“We then added in the day trippers and from this we conservatively estimate that the draw of the monster is adding £40.7m to the local economy each year...."
The research has been endorsed by tourism ambassador and director of Loch Ness Marketing, Willie Cameron.
“From my perspective and from the numbers and spend we see at the loch, I’d say that this is a very conservative estimate but at over £40m per annum, it shows that Scotland’s rural economy can make a significant contribution to the health of the overall Scottish economy,” he said.
Sometimes, the most delightful musical discoveries happen completely by accident: a song you hear at a party or catch the tail end of on the radio without the DJ bothering to tell you what it's called can wind up being one of the tunes that's always lurking on the cusp of your mind. This was the case for me with Salsa Celtica.
I was listening to Eliza Carthy sing The Grey Cockerel, and happened to glance at my phone's display while the music was playing. Salsa Celtica was credited as Carthy's collaborator on the track. Digging their sound, I googled the name. Boom: they'd a ton of albums to their credit. The title of one of their records, El Agua De La Vida, made me laugh. The translation: The water of life. In Gaeilge (Irish,) the translation of this is uisce beatha (uisge beatha in Gaelic.) It means 'whiskey.' It's one of the phrases that many tourists returning Ireland or Scotland is likely to have picked up during their time on holiday.
This, it seemed to me, was a band that could teach a master class in taking the piss.
Salsa Celtica has been spinning out dancable Celtic-infused Cuban music since the 1990s. I've yet to fall out of love with any of their albums. Read the rest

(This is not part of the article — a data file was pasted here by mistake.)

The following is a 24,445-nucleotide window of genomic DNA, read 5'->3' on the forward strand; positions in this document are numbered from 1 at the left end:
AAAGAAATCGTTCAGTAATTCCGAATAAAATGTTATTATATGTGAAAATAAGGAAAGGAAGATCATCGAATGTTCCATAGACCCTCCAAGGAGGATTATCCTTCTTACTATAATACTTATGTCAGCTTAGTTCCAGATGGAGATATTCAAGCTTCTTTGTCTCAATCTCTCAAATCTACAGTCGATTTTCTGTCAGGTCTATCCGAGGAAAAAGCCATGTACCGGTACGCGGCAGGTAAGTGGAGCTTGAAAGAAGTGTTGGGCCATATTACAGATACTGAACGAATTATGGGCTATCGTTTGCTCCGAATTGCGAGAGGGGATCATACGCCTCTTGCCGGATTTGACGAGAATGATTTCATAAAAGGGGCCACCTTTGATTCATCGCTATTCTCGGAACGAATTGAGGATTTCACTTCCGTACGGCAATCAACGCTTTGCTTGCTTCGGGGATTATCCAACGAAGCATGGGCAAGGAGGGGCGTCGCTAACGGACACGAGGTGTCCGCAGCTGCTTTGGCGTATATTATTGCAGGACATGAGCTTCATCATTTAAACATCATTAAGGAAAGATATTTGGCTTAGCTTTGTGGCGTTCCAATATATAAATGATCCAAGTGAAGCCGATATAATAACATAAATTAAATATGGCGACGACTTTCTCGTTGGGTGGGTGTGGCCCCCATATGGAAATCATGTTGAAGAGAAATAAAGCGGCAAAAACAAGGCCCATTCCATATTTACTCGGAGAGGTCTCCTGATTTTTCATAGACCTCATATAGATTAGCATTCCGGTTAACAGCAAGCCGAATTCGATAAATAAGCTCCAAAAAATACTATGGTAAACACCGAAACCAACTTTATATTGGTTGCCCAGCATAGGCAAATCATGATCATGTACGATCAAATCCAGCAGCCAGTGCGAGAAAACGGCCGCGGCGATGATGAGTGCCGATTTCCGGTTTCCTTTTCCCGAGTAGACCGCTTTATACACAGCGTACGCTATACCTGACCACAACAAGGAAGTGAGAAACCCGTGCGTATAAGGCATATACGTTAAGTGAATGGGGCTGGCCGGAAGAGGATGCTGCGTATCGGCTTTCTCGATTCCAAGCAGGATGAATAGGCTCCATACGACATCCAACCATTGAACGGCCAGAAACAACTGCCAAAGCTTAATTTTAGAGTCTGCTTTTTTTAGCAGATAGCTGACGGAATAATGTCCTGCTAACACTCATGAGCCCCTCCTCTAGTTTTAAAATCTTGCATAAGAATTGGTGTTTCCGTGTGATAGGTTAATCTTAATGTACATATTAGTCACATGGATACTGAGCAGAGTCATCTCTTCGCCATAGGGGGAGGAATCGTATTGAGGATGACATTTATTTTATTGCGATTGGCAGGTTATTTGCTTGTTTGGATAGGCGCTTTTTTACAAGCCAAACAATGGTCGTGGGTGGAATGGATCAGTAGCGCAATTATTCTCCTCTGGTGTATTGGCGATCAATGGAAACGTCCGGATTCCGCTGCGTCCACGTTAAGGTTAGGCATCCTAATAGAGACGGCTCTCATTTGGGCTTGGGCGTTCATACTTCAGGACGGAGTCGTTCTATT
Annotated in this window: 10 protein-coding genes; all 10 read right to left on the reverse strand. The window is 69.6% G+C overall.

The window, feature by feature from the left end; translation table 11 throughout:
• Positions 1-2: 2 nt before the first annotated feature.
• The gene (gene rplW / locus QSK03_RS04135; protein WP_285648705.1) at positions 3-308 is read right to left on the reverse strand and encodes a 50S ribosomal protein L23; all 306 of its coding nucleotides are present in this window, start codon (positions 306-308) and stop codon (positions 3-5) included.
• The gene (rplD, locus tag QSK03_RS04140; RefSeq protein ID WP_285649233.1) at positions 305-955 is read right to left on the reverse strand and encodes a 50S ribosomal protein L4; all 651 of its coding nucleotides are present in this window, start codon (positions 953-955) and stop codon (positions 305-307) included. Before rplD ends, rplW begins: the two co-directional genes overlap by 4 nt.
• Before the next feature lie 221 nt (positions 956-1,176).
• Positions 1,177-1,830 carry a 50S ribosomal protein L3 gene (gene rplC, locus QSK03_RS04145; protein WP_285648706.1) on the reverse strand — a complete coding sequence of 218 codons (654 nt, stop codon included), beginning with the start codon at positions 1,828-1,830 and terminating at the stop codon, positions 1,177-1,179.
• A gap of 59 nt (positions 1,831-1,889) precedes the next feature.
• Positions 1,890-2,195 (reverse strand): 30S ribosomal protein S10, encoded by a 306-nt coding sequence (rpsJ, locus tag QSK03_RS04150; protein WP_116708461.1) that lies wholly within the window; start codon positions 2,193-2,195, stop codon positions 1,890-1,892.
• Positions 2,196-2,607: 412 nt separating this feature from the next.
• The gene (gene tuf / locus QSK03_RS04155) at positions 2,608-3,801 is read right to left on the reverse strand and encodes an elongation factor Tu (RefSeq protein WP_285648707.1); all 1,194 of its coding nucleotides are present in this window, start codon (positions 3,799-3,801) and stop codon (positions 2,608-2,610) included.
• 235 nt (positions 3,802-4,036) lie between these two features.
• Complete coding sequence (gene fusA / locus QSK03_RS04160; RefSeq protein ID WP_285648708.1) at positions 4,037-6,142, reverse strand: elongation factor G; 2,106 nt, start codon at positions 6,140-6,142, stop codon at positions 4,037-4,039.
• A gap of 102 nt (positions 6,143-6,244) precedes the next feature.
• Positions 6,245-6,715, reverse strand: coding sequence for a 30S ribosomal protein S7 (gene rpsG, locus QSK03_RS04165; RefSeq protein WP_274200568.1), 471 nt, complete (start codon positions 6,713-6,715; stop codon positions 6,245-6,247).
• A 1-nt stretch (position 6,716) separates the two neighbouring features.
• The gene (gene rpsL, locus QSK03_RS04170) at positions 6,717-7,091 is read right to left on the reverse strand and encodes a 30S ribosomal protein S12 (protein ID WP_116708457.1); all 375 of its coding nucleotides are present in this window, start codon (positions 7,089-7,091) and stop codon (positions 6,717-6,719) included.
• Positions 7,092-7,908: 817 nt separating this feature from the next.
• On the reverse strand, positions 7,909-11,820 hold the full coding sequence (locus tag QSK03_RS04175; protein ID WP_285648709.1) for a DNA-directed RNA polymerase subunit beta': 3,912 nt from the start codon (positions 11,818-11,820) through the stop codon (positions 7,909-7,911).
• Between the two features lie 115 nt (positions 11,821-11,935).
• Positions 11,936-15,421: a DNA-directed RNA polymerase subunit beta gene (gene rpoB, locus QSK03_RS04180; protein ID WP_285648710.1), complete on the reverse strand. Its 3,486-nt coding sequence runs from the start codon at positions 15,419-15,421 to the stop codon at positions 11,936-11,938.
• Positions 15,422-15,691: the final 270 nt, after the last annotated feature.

In 2001, the Scottish Natural Heritage drew up a plan of action if the Loch Ness Monster were ever to be found. The code-of-practice is in the news again due to a a recent big effort to collect skin and scale samples from Loch Ness and compare those DNA sequences against known animals. From the BBC News:
It stipulates that a DNA sample should be taken from any new creature, and then it should be released back into the loch...
Nick Halfhide, of SNH, an organisation that promotes Scottish wildlife and natural habitats, said the 17-year-old code of practice remained relevant today.
He said: "There was a lot of activity on the loch at the time about Nessie.
"So, partly serious and partly for a bit of fun, we drew up a contingency plan about how we would help Nessie if and when she was found."
Mr Halfhide said: "Some of the lessons we learned then have been relevant when we have reintroduced species like sea eagles, and were used when, a couple of years ago, four new species were found in the sea off the west coast."
The foghorn at Sumburgh in the Shetland Islands of Scotland is powered by more than one 44hp Kelvin K-Series diesel engines, powering the Alley and MacLellan compressors which blow the horn itself.
"Just so's you know," writes JJ Jamieson, who posted this footage to YouTube, "the horn was originally much louder at the end, but YouTube's audio algorithm turned the volume down. I tried several versions but it wasn't having it." Read the rest
This burglar doesn't realize he's got about a minute to get his work done before the Scottish police turn up. It's interesting seeing British commenters complain that he was treated too roughly by them, while the American ones marvel that he wasn't executed on the spot.
My guess is the copper didn't see the crowbar until right on top of him in the cramped backyard, creating an opportunity for the burglar to strike and thereby necessitating a pre-emptive beating that sadly lacks the usual jaunty interaction between British police and suspect, the extended ironic ruminations on the nature of crime and the inevitability of justice, the perverse yet socially reinforcing affectations of honor and fair play, the tea and biscuits down the station, etc., that are the usual hallmarks of modern British policing and its interactions with the criminal element. Read the rest